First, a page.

Texting to Help Families with Sickle Cell Disease

A quality improvement team in Missouri checks in remotely and in-person to help children with the blood disorder.

November 15, 2012
By Kristina Grifantini

Catherine Hoyt
Catherine Hoyt, a member of the Missouri quality improvement team, makes home visits to children with sickle cell disease in St. Louis, Missouri. She helps families achieve developmental goals, like reading. Source: University of Washington School of Medicine.
Children with sickle cell disease face a number of serious issues, such as risks of infection, acute chest syndrome, and strokes. The inherited disorder causes blood cells to change shape, resulting in intense pain episodes that often require emergency department visits or hospitalizations. The precedence of these physical symptoms means that developmental progress of babies with the disorder is sometimes delayed.

“Because of the focus on sickle cell disease, some of the typical milestones fall by the side and we’ve noticed many children in this population tend to be delayed in language and other development,” says Catherine Hoyt, an occupational therapist at the Washington University’s School of Medicine Program in Occupational Therapy.

Hoyt, along with pediatric hematologist Allison King, MD, MPH, and others from the Washington University School of Medicine in St. Louis make up a local team in the Working to Improve Sickle Cell Healthcare (WISCH), a quality improvement effort led by the National Initiative for Children’s Healthcare Quality (NICHQ). Across the country, groups of professionals like the Missouri team are working to assist individuals with sickle cell disease by improving emergency room procedures, transitional care, screening and education.

After joining WISCH, the Missouri team established a Parents as Teachers program to help improve sickle cell care. Through the program, 21 families with children under the age of 3 who have sickle cell disease receive free monthly home visits and biannual assessments from Hoyt and the team.

“These visits focus on developmental goals. Recently we’ve been doing a big push to encourage families to read to the children by providing a free book at each visit,” says Hoyt.

While the families enrolled were generally satisfied with the program, many of the parents were not keeping their appointments. Hoyt would arrive for a visit only to find no one there, and weeks would pass by without a check on developmental progress. The parents—most of whom are in their early twenties—rely on cell phones and asked if she could text them to remind them of visits. So the team obtained a cell phone with caller ID “Sickle Cell” to use exclusively for the visits.

“We were having trouble maintaining family contact but since getting the cell phone last summer we’ve been able to text back and forth to maintain communications and do appointment scheduling,” says Hoyt. “I send a hello or reminder about a skill we had worked on about once a week for families that are interested in texting. Families also text me if they’re going to the hospital.”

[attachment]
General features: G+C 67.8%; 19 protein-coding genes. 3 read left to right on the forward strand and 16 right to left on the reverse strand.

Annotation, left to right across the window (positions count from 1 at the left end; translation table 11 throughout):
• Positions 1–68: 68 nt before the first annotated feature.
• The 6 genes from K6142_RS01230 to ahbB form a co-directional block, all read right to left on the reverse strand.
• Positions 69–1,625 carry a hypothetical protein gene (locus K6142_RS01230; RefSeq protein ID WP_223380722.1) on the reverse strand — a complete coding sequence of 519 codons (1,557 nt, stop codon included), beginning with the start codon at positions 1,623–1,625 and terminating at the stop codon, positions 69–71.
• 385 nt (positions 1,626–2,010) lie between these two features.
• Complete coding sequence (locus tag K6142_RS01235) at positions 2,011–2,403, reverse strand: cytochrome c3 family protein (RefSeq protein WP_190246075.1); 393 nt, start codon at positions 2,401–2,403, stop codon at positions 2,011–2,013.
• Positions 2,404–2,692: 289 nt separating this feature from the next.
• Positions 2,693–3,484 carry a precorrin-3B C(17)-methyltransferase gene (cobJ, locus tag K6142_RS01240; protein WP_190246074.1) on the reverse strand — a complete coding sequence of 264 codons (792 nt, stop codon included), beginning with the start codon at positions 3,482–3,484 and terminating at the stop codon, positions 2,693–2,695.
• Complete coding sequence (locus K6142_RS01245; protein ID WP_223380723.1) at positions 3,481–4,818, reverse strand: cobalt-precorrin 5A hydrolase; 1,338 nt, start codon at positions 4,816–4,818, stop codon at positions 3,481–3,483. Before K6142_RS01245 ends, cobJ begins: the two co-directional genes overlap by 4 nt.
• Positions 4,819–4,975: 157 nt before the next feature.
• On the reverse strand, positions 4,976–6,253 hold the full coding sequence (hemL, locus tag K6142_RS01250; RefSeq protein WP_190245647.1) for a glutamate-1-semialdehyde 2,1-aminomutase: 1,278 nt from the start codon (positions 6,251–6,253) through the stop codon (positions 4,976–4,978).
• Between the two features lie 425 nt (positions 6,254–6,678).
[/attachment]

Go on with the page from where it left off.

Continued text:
Before using the dedicated cell phone, the Missouri team had a 50% completion rate for monthly scheduled visits—so about half the time Hoyt went to a home, the family wouldn’t be there because they forgot or were running late.

“I’d confirm on the landline, drive to the house, and they wouldn’t be there,” she said. Now, she texts or calls the day before a visit and only goes to the house if she receives a confirmation. The appointment completion rate is now at 75 percent. “Of those remaining 25 percent who miss appointments, it’s no longer because I don’t have communication with them, but because there was an outstanding circumstance, like the child was in the hospital,” she says.

The Missouri team plans to explore using cell phones and other technology in their other quality improvement efforts, particularly in helping teenagers transition from pediatric to adult care. Obstacles in transitioning can result in a lapse of care and negatively impact health.

“Simply put, our adolescents need to be better prepared for the transition to adult care,” says Allison King, MD, MPH, the principal investigator for the improvement project.

To assist their teenage patients, the team uses an adolescent autonomy checklist, which lists everyday tasks like doing laundry or balancing a checkbook. The team adapted the checklist (originally developed by the University of Washington) to reflect needs of adolescents with sickle cell disease. The modified checklist includes tasks like taking one’s own medicine or scheduling doctor’s appointments.

“Each month we check in on skills needed for independence with our sickle cell patients starting at age 13,” says Regina Abel, PhD, the research patient coordinator at the Occupational Therapy Program. She and the team have been monitoring their participating patients and testing quality improvement changes to refine the check-in process and discover which areas are most useful for the teenagers to focus on.

“These will likely include healthcare, money management and vocational concerns,” says Abel. In the future, the team plans explore using a phone app to help with transition.